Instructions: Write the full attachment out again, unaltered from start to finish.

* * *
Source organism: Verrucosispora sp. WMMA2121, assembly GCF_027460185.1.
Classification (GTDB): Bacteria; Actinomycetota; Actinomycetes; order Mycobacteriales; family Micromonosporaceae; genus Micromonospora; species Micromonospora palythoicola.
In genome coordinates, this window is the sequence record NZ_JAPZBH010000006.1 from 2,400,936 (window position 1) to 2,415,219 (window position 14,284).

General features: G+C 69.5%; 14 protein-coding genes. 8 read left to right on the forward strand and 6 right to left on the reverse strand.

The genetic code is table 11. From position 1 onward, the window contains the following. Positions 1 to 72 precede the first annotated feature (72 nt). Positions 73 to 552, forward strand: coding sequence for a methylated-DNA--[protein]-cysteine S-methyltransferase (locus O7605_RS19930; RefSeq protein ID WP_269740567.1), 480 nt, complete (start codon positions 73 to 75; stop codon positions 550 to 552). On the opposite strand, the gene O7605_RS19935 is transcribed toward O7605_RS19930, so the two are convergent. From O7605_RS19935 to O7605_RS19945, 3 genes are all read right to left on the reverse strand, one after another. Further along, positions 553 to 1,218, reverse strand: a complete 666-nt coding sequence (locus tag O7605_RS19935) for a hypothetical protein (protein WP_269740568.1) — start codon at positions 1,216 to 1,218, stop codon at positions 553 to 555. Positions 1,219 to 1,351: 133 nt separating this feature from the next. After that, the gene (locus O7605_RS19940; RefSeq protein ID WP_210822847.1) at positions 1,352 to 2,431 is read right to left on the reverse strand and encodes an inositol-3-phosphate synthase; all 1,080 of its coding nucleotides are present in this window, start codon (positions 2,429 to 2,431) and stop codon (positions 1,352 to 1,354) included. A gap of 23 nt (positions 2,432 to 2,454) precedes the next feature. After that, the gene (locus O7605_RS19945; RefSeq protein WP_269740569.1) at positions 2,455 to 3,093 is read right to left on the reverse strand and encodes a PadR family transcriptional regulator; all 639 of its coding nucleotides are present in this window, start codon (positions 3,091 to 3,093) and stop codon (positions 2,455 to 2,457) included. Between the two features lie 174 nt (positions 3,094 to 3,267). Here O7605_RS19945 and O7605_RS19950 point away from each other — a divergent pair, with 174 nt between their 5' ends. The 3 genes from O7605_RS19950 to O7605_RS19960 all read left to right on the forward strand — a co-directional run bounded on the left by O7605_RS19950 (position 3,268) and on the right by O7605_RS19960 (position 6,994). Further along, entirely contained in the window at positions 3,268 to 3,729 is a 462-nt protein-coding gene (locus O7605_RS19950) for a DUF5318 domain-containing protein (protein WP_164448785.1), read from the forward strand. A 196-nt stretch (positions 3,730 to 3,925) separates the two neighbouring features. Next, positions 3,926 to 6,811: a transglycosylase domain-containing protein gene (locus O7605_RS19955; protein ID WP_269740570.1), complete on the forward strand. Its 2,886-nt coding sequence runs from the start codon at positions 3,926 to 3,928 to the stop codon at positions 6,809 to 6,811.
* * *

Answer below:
Source organism: Verrucosispora sp. WMMA2121, assembly GCF_027460185.1.
Classification (GTDB): Bacteria; Actinomycetota; Actinomycetes; order Mycobacteriales; family Micromonosporaceae; genus Micromonospora; species Micromonospora palythoicola.
In genome coordinates, this window is the sequence record NZ_JAPZBH010000006.1 from 2,400,936 (window position 1) to 2,415,219 (window position 14,284).

General features: G+C 69.5%; 14 protein-coding genes. 8 read left to right on the forward strand and 6 right to left on the reverse strand.

The genetic code is table 11. From position 1 onward, the window contains the following. Positions 1 to 72 precede the first annotated feature (72 nt). Positions 73 to 552, forward strand: coding sequence for a methylated-DNA--[protein]-cysteine S-methyltransferase (locus O7605_RS19930; RefSeq protein ID WP_269740567.1), 480 nt, complete (start codon positions 73 to 75; stop codon positions 550 to 552). On the opposite strand, the gene O7605_RS19935 is transcribed toward O7605_RS19930, so the two are convergent. From O7605_RS19935 to O7605_RS19945, 3 genes are all read right to left on the reverse strand, one after another. Further along, positions 553 to 1,218, reverse strand: a complete 666-nt coding sequence (locus tag O7605_RS19935) for a hypothetical protein (protein WP_269740568.1) — start codon at positions 1,216 to 1,218, stop codon at positions 553 to 555. Positions 1,219 to 1,351: 133 nt separating this feature from the next. After that, the gene (locus O7605_RS19940; RefSeq protein ID WP_210822847.1) at positions 1,352 to 2,431 is read right to left on the reverse strand and encodes an inositol-3-phosphate synthase; all 1,080 of its coding nucleotides are present in this window, start codon (positions 2,429 to 2,431) and stop codon (positions 1,352 to 1,354) included. A gap of 23 nt (positions 2,432 to 2,454) precedes the next feature. After that, the gene (locus O7605_RS19945; RefSeq protein WP_269740569.1) at positions 2,455 to 3,093 is read right to left on the reverse strand and encodes a PadR family transcriptional regulator; all 639 of its coding nucleotides are present in this window, start codon (positions 3,091 to 3,093) and stop codon (positions 2,455 to 2,457) included. Between the two features lie 174 nt (positions 3,094 to 3,267). Here O7605_RS19945 and O7605_RS19950 point away from each other — a divergent pair, with 174 nt between their 5' ends. The 3 genes from O7605_RS19950 to O7605_RS19960 all read left to right on the forward strand — a co-directional run bounded on the left by O7605_RS19950 (position 3,268) and on the right by O7605_RS19960 (position 6,994). Further along, entirely contained in the window at positions 3,268 to 3,729 is a 462-nt protein-coding gene (locus O7605_RS19950) for a DUF5318 domain-containing protein (protein WP_164448785.1), read from the forward strand. A 196-nt stretch (positions 3,730 to 3,925) separates the two neighbouring features. Next, positions 3,926 to 6,811: a transglycosylase domain-containing protein gene (locus O7605_RS19955; protein ID WP_269740570.1), complete on the forward strand. Its 2,886-nt coding sequence runs from the start codon at positions 3,926 to 3,928 to the stop codon at positions 6,809 to 6,811.